Students who complete phlebotomy and medical assisting programs are trained in the skills that clinical research labs need. “These students have that baseline skill set: they know how to draw blood and work in a hospital or clinical setting. They also understand the operations piece, and how the workflow happens in that kind of environment. That means they can take any given protocol for a particular study and effectively operationalize that,” she said. 

The idea to hire graduates of these kinds of programs came from a fellow research coordinator at Renown who told Eaton about the difficulties that those graduates face when trying to advance in the medical field. “If the CLS certification is all you have, there really isn’t a lot of upward mobility, and that can be a challenge,” she said. However, by going into lab and clinical research, there are opportunities for CLS graduates to advance. 

“When we bring these graduates in as research associates initially, we’re able to give them the on-the-job training they need to pass a certification exam that then qualifies them to be a clinical research coordinator, which is a very valuable position that they can then take with them to basically any clinical research lab,” she said. While the experience and certification grants these job candidates mobility, Eaton explained that there are several opportunities to learn and grow right here in Reno. 

“Through the affiliation with the research office, we want to be a destination for these novice clinical research coordinators who can implement these novel care protocols. So, that is what we are building toward… to make a positive impact in this space and these graduates that have these skills definitely fill that niche.” 

Alternative Pathways to Advance in the Medical Profession

Eaton explained that there are opportunities in several different studies, including in oncology, pulmonology, cardiology and neurology, with more programs scheduled to come online in the near future. These opportunities could provide alternate career pathways in the medical field that go beyond bedside care offered by nursing staff. “Being a clinical research coordinator can provide another avenue for students who might not get into a competitive nursing program. It creates a way for them to get the science piece of it, which they like because they are seeking to be in an allied health profession, but it also allows them to use what is arguably the soft skills they already have,” Eaton said, who knows this firsthand because this was the pathway she took to her current position.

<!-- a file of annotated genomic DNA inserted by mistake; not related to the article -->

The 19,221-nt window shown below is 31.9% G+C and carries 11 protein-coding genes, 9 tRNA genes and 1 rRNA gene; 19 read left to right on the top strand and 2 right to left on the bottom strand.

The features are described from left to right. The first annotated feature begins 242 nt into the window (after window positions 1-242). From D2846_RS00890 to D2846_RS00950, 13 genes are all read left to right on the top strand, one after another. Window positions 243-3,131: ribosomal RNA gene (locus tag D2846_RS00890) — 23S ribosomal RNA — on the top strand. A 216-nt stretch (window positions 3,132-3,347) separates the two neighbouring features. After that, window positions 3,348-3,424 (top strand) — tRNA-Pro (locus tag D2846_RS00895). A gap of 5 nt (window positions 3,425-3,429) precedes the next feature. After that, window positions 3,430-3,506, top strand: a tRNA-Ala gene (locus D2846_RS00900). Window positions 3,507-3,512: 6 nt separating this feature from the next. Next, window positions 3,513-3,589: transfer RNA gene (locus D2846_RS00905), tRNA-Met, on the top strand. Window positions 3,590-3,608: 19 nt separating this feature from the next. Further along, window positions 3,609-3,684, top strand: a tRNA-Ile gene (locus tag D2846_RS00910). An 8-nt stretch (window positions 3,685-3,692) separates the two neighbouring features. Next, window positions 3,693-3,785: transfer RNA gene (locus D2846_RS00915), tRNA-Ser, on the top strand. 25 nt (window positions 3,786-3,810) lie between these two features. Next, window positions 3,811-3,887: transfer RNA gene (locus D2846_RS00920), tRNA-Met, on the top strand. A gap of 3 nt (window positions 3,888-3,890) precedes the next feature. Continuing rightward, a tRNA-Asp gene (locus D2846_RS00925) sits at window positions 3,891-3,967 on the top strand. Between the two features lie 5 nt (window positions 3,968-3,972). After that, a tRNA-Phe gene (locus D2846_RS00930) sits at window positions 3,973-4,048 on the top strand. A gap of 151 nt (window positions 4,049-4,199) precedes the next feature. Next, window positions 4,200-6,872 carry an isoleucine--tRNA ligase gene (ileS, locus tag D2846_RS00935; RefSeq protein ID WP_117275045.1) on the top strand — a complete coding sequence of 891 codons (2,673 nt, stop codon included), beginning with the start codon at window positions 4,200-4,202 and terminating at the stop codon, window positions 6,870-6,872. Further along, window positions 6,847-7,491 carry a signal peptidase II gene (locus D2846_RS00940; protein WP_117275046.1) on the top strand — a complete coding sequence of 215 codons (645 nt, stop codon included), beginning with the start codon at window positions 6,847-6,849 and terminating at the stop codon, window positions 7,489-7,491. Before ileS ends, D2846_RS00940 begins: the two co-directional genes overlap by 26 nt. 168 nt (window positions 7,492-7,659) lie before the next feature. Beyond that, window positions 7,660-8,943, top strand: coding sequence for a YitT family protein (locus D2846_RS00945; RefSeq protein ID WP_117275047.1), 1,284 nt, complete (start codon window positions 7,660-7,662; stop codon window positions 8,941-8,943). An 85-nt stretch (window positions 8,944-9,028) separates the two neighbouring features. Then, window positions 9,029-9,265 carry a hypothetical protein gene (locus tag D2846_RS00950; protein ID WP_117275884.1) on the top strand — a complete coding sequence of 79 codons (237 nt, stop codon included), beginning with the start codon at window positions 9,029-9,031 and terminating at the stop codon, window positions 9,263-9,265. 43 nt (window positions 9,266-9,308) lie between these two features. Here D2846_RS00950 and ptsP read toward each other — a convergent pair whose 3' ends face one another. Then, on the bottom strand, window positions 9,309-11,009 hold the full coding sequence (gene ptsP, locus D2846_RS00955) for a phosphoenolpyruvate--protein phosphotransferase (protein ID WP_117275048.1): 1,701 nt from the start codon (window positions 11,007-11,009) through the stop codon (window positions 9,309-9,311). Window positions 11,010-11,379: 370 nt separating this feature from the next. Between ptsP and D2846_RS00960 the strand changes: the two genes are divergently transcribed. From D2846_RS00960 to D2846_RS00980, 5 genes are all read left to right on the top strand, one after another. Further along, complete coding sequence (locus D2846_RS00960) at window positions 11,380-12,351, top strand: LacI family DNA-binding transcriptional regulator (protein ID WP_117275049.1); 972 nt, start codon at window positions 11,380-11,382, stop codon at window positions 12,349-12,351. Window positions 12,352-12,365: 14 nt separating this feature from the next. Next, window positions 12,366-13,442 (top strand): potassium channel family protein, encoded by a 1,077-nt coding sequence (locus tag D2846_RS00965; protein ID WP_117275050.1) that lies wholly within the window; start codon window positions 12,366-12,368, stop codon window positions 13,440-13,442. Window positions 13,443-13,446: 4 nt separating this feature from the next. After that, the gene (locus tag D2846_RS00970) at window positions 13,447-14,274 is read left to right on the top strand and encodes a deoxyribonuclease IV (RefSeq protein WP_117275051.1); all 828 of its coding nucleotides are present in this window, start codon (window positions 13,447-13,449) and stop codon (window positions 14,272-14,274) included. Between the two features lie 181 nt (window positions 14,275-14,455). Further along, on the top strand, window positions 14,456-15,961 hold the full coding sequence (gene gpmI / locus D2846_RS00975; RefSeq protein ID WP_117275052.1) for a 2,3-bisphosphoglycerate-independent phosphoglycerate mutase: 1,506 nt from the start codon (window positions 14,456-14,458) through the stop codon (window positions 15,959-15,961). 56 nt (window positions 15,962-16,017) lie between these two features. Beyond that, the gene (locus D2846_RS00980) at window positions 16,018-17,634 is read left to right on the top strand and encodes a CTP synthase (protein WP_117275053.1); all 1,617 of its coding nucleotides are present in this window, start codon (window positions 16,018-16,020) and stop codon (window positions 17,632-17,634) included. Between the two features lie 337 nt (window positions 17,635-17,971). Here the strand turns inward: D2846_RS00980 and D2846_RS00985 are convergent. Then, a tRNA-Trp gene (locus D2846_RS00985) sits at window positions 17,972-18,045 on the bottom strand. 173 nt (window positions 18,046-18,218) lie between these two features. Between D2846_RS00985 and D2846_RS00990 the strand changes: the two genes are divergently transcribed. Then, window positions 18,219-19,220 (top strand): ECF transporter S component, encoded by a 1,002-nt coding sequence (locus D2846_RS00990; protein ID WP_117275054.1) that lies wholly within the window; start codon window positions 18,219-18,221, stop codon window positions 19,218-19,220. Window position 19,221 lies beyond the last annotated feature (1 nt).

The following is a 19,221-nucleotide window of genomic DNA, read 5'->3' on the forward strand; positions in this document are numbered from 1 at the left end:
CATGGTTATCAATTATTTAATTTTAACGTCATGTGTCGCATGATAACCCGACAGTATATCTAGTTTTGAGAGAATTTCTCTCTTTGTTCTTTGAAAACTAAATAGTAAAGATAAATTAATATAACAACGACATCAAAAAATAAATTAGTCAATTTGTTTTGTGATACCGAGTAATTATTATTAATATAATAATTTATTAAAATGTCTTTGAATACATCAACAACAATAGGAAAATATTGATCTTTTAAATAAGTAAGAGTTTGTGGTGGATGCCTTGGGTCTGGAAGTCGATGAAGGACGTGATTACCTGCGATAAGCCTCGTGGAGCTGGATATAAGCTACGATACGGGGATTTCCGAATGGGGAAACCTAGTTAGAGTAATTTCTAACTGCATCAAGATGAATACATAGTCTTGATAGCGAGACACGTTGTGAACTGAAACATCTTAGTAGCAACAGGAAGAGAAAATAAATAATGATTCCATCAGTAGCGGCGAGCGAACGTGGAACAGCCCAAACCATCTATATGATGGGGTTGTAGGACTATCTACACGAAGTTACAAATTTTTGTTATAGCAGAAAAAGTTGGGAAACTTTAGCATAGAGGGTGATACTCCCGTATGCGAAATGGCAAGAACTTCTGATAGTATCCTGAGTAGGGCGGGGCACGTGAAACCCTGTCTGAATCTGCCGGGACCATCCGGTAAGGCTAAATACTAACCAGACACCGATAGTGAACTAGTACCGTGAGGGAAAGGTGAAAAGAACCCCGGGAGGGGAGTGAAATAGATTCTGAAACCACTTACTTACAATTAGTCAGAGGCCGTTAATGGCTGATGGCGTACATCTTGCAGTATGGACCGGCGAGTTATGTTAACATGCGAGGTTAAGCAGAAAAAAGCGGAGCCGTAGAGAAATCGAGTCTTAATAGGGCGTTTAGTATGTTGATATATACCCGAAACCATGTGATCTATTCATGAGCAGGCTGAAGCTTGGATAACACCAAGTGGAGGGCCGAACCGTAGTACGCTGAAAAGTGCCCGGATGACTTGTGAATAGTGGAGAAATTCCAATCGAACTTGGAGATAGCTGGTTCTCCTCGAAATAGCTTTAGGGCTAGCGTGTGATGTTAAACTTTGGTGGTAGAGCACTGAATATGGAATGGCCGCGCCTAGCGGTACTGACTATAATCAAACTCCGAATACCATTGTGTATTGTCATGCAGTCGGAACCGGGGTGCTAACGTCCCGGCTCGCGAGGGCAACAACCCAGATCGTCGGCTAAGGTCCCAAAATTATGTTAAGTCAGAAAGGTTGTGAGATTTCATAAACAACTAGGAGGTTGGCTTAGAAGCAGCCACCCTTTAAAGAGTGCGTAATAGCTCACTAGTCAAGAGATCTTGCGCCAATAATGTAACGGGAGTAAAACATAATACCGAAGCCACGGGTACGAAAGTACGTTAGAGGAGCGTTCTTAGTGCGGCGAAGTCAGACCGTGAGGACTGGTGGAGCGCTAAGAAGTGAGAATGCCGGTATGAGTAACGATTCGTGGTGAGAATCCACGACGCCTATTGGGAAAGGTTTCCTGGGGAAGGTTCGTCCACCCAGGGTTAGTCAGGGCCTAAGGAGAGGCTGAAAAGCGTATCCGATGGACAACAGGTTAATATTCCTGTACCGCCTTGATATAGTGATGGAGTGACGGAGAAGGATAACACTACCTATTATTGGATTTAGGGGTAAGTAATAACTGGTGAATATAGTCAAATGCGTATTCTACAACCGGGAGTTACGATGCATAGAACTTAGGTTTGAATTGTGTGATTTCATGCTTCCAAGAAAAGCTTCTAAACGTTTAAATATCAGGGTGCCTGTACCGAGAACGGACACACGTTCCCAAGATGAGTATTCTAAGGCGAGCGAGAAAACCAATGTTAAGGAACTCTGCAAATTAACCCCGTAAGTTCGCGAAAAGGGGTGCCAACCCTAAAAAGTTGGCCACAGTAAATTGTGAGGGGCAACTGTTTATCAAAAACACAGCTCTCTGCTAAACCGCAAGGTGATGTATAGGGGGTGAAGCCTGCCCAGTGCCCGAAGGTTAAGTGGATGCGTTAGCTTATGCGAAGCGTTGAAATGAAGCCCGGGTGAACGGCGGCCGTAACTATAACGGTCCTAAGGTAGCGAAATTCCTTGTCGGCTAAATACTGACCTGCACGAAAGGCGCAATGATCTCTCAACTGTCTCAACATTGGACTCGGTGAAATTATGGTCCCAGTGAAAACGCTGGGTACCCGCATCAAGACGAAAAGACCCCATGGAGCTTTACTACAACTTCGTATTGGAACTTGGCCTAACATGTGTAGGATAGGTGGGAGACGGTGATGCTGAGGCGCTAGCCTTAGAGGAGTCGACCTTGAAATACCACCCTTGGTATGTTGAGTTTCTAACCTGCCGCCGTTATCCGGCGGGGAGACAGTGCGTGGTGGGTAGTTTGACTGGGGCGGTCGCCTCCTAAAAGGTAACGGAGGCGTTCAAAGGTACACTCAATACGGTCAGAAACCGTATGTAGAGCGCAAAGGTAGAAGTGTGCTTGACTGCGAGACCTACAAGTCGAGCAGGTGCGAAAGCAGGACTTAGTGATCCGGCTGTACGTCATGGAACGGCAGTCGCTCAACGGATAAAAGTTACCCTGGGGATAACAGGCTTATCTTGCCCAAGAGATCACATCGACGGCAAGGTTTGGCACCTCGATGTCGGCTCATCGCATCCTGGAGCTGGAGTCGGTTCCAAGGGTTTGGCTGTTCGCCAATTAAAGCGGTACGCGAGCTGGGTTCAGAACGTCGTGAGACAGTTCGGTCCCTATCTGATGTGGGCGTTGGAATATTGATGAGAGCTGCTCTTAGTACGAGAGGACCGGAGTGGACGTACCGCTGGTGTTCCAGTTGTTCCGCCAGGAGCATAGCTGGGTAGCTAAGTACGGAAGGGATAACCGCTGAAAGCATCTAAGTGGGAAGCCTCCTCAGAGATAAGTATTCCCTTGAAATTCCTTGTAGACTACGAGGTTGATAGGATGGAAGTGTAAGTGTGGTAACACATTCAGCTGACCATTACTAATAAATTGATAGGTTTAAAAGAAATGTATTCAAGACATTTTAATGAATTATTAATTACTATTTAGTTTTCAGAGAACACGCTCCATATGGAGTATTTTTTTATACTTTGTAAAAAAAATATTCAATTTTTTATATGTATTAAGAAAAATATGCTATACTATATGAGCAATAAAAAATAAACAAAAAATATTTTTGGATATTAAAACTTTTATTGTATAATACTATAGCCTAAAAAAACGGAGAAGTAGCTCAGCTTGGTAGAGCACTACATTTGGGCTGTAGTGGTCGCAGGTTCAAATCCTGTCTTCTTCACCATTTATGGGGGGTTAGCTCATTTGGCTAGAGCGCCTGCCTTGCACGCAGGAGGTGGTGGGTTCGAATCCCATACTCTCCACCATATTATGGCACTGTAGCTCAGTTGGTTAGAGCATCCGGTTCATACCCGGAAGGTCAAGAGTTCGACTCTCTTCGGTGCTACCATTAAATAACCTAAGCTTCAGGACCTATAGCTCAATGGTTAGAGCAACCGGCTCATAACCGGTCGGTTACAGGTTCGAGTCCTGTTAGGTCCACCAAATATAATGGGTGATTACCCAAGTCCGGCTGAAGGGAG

“I didn’t get into TMCC’s Nursing Program, and at the time I wondered what I was going to do,” she said. Eaton continued her education and, just like Beach-Hills, an opportunity to become a Clinical Research Coordinator simply appeared. “It’s really a unique space to be in and to be able to provide clinical care, but also to contribute to a larger body of science. That’s just so exciting.” 

For students like Beach-Hills who are interested in the mission of providing novel care to patients and to potential research subjects, and who are interested in scientific discovery, Eaton said that this career path offers the opportunity of a lifetime. “Do you wonder how we get new drugs or how new treatments come to market? This role is integral to that. It’s a great way to contribute to something bigger. I mean… I would encourage students not to think of it as ‘just a Phlebotomy Certificate.’ It can be so much more.” 

For Beach-Hills, the opportunity is enabling her to pursue her passions while gaining skills to advance in the medical profession. And yet, it’s a career she can see herself doing for the foreseeable future. “It’s something I’m interested in and that I want to stick with—it’s medical innovation, and the work we do could change the face of medicine,” she said.

Eaton encourages interested graduates to contact her at the UNR School of Medicine Clinical Research Center if they are interested in learning more about positions that are currently available. 

For students still searching for their particular niche in the medical profession, learning more about TMCC’s CLS Program could be a great first step in your journey to help others and contribute to the growing body of medical knowledge. For more information, contact TMCC’s CLS Program at 775-824-8640.